See, e.g., Eric Mann, “’Foreign Aid’ for Los Angeles: Three Myths of Urban Renewal,” New York Times (May 1, 1993), p. A23 (“Elect a black mayor. In 1973, a multiracial movement elected Tom Bradley, a moderate who promised jobs and justice. The Bradley legacy has been a revitalized downtown business district, the transformation of the mayor’s office into an adjunct to the Chamber of Commerce and the polarization of wealth and poverty. At every major juncture, the Bradley administration sided with privilege and against the poor”); Katha Pollitt, “Subject to Debate,” The Nation (December 4, 1995), p. 697 (“The truth is, except on a few high-profile issues--abortion rights, sexual harassment, violence against women--electoral feminism is a pretty pallid affair: a little more money for breast cancer research here, a boost for women business owners there. The main job of the women is the same as that of the men: playing toward the center, amassing campaign funds, keeping business and big donors happy, and currying favor with the leadership in hopes of receiving plums”). For one scholarly treatment, see Clem Brooks and David Brady, “Income, Economic Voting, and Long-Term Political Change in the U.S., 1952-1996,” Social Forces 77 (1999): 1339-1374.
Any careful reader will note the rather larger disconnect between the claims and the evidence provided for them. A black mayor takes some stances some progressives don't like! Feminists try to curry favor with the leadership! The scholarly treatment cited by Leiter also says nothing of the kind. What it does say is the following:

...cumulative changes in mean household income have had a very large effect on the outcome of presidential elections since the 1950s...we discuss the contributions of this study to understanding income as an important but underappreciated source of political change in the U.S.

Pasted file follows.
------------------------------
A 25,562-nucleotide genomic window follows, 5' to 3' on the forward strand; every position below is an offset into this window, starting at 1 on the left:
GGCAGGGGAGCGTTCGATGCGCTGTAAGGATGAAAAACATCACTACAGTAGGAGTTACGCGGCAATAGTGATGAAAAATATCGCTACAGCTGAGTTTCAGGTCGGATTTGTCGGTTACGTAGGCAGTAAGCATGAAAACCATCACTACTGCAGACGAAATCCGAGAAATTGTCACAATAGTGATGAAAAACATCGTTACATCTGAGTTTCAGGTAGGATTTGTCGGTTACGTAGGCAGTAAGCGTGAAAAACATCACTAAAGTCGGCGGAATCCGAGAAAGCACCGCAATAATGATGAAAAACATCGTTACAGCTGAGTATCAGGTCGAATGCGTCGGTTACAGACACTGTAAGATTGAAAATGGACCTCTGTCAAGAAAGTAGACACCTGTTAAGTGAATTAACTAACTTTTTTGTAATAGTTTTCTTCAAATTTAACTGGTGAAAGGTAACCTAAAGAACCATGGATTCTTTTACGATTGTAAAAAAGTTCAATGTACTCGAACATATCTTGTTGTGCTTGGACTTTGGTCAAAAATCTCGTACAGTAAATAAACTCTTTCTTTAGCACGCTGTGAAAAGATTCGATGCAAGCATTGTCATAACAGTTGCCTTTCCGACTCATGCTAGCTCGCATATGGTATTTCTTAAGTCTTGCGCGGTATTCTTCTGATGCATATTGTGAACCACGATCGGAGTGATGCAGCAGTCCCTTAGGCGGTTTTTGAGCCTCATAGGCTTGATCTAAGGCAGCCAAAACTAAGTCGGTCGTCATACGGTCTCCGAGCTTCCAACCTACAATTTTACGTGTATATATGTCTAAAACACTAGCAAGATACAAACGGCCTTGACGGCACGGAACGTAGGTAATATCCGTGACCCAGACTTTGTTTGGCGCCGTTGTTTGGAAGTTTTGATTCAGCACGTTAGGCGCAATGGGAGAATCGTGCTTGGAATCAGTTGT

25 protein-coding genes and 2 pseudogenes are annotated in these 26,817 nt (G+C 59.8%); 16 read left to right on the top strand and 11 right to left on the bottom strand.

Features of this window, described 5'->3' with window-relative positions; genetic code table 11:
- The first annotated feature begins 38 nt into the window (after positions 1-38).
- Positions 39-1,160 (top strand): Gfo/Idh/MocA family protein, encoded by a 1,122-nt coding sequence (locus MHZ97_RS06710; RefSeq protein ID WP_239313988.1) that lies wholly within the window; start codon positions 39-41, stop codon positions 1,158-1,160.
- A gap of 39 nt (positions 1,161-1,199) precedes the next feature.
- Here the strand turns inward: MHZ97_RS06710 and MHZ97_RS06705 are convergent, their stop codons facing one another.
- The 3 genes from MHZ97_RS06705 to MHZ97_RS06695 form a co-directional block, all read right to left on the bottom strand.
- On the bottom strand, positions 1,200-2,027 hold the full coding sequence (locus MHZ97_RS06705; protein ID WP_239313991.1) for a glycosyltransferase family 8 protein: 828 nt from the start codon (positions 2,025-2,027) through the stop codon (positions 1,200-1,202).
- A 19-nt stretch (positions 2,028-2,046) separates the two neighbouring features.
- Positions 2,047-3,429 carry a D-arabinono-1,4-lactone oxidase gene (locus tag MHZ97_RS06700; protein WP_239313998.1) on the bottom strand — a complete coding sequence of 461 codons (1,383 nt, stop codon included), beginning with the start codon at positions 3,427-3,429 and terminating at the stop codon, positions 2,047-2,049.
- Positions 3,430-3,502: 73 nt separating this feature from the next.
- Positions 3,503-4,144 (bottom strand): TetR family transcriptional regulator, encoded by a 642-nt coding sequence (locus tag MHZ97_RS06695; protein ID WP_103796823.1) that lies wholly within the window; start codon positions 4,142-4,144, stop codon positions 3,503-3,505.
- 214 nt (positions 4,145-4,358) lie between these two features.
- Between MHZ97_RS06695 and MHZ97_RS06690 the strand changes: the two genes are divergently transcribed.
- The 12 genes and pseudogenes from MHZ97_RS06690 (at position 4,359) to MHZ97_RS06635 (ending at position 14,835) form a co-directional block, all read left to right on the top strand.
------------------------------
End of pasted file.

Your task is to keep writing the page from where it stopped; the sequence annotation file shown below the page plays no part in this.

At no point does it claim that class position is the "defining" determinant of political outlook. Further, merely because Americans tend to vote for the incumbent President if the economy has improved his administration, it does not follow that it is class that determines the outcome.

Incidentally, looking at the exit polls of the last two elections, we see that church attendance has been as good or better determinant of political affiliation.

Next, the unclear claims, Leiter writes,

the dominant class dominates the political process which, in turn, does its bidding


Whether any of these things are taking place now, more than before, is questionable. The dominant class always has always had influence on the political process, by virtue of their money, influence, and interests (compared to the apathetic voter). Whether this is true now, more so than before, is questionable and none of the books/articles Leiter cites make the case.

the gradual erasure of cultural and regional identities...
Similarly, cultures are always getting erased, due to war, migration, and so on; they also evolve due to the progress of technology, contact with other cultures, and so on. One would expect this process to speed up with the progress of technology and the increased contact between different parts of the globe. In this case, Leiter actually does cite a source that supports what he was written ( a rare occurence indeed), George Ritzer's The Globalization of Nothing. But Ritzer's opinion is not a majority one, and whether capitalism per se has increased the erasure (rather than evolution) of cultural identities is unclear - others argue differently. In short, Leiter's supporting evidence here is as disputed as the original thesis.

As for the rest of what Leiter writes,

capitalism continues to conquer the globe; where capitalism triumphs, market norms gradually dominate all spheres of life, public and private


it is, in some sense, commonly agreed on. You do not need to be a Marxist to believe in these two statements (or, indeed, even in those that I labelled unclear or false). Pretty much every theory that tends to look at capitalism in a positive light will predict that it will spread; and that its spread will cause cultures and nations to evolve. Whether any of it can be cited as a testament to the predictive power of Marxism is doubtful, to say the least.

1 Comments:

At 2:21 AM, Blogger angela said...

i was all excited about this marx post you promised, but it turns out its about economics. why do you studly math guys always have to go around getting my hopes up and then kicking them down?

 

Post a Comment

<< Home